Recently, in an unpublished per curiam opinion in USA Flea Market v. EVMC Real Estate Consultants, et al., 2007 WL 2615887 (11th Cir., Sept. 12, 2007), a three-member panel of the Eleventh Circuit reversed summary judgment for a party seeking to enforce a contractual obligation to mediate as a condition precedent to litigation. Like so many cases involving disputes over the enforcement of mediation and other ADR clauses, USA Flea Market serves as a reminder to lawyers, law students and law professors regarding the importance of thoughtful drafting and the principles of basic contract law.
Briefly, USA Flea Market and EVMC entered into a written contract, in which USA Flea Market agreed to sell EVMC real property for a purchase price of more than $12 million. EVMC failed to appear for the closing and failed to respond as requested to USA Flea Market’s notice of default. USA Flea Market then served EVMC (and the title company) with a demand for payment of the $500,000 earnest money deposit. When the money was not forthcoming, USA Flea Market sued in U.S. District Court for the Middle District of Florida.
After some other procedural wrangling, defendant EVMC moved for dismissal or summary judgment based on USA Flea Market’s failure to comply with the following contract provision regarding mediation:
13. RESOLUTION OF DISPUTES. All claims, disputes or controversies arising out of, or in connection with, or in relation to this Contract, shall initially be submitted to mediation in Pinellas County, Florida. . . . If a dispute has not been resolved within forty-five (45) days after the selection or designation of the mediator. . . the parties shall have the right to pursue resolution of the claim, dispute or controversy by any available legal proceedings in the County of Pinellas, State of Florida.
So far, so good. But it turns out there was another provision in the same contract—Paragraph 27.1:
A. If Buyer shall be in breach or default of any of the terms or conditions of this Agreement, then Seller shall give Buyer and Escrow Agent written notice specifying the nature of the default.
B. Buyer shall have ten (10) days from receipt of Seller’s notice of default within which to cure the specified default. If Buyer does not cure such default within said ten (10) day period or if such default is not waived in writing by Seller, then the Earnest Money Deposit shall be paid over to Seller[,] this Agreement shall automatically terminate[,] and Seller and Buyer shall have no further rights, duties or obligations hereunder except as expressly survive the termination thereof. . .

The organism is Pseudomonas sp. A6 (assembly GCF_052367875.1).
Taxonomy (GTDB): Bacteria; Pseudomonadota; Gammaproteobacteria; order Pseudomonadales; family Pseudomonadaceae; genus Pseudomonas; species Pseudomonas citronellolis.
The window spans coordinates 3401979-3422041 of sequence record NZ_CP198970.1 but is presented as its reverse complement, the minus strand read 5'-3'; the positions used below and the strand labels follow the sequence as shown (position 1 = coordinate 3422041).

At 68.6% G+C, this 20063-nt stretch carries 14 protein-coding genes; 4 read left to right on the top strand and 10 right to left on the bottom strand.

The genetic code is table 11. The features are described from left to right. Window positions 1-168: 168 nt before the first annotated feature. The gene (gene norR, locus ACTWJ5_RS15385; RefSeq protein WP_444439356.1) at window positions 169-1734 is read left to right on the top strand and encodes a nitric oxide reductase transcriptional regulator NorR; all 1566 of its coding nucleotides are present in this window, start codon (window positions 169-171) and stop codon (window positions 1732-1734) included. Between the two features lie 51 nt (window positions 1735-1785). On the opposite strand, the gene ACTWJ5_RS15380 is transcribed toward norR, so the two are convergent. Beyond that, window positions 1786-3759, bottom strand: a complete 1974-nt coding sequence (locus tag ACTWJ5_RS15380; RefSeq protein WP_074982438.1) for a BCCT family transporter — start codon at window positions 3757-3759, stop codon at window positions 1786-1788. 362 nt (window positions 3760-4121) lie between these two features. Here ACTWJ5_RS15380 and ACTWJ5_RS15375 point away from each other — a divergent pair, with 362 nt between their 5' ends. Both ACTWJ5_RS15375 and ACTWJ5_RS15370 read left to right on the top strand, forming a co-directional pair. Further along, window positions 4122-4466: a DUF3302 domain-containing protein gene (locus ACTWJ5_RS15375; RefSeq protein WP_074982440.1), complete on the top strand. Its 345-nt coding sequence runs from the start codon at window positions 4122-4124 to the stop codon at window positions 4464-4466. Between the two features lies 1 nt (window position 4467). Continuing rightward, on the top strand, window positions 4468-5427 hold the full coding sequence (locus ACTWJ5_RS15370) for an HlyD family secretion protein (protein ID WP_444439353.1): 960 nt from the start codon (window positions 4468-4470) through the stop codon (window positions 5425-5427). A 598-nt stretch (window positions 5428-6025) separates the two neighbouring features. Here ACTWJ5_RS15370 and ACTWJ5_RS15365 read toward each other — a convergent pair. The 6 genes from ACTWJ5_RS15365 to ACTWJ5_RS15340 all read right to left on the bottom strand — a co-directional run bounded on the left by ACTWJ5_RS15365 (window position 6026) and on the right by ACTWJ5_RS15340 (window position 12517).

Paragraph 27.3 further provided that “[t]he provisions of this Section 27 shall survive the termination of this Agreement.”
The District Court granted summary judgment for EVMC based on the mediation clause. The Eleventh Circuit panel, however, observed that “[t]he contract does not state that the mediation provision survives termination of the contract” and concluded, “If the allegations of USA Flea Market, that EVMC defaulted, received notice of the default, and failed to cure the default, are true, the mediation provision abated upon the termination of the contract.” Summary judgment was reversed, with a genuine issue of material fact remaining regarding whether or not EVMC was in default.
Besides serving as a cautionary tale regarding the importance of careful drafting and basic contract law—e.g., was there a meeting of the minds here regarding the use of mediation?–this case also got me thinking about the separability of arbitral clauses from the main contracts in which they are found. In a case similar to this one, would an arbitration clause still be enforced? I suspect that it would be, despite language like that contained in Section 27 and a party’s demonstrated aversion to the process. Why not treat a mediation clause similarly, even though one process is consensual and the other is adjudicative?
One thought on “Enforcement of Mediation Clauses, Careful Drafting and Separability”
You are right, Nancy, about the “cautionary” aspect of this case. What a lesson to learn too late! The sad thing is that the parties probably did intend paragraph 13 to survive termination of the contract, but it’s the old “four corners” problem.
My question is, why did the court rule that the contract terminated in the first place? As I read paragraph 27, the termination only takes place once the earnest money is returned, and that never occurred. Obviously, the earnest money was intended to be liquidated damages which would have obviated the need for mediation, litigation, or any other kind of resolution, but if the money was not paid to USA Flea Market, then the condition for termination was never met. If the contract didn’t terminate in the first place, then it wouldn’t matter if paragraph 13 contained a survival clause, because there wouldn’t be anything for it to survive.
Another argument in favor of enforcing the mediation clause would be the inherent inconsistency between Paragraphs 27 and 13. If the earnest money was turned over as required in paragraph 27, then there wouldn’t seem to be any point to mediation, because the payment was clearly meant to be liquidated damages, and that would end the dispute. This inconsistency can only be resolved by reading paragraph 13 as an alternative to the termination provision of paragraph 27, and to construe paragraph 13 to apply only if the earnest money were not turned over.
Either way, the 11th Circuit’s treatment of the mediation clause doesn’t seem to make a lot of sense.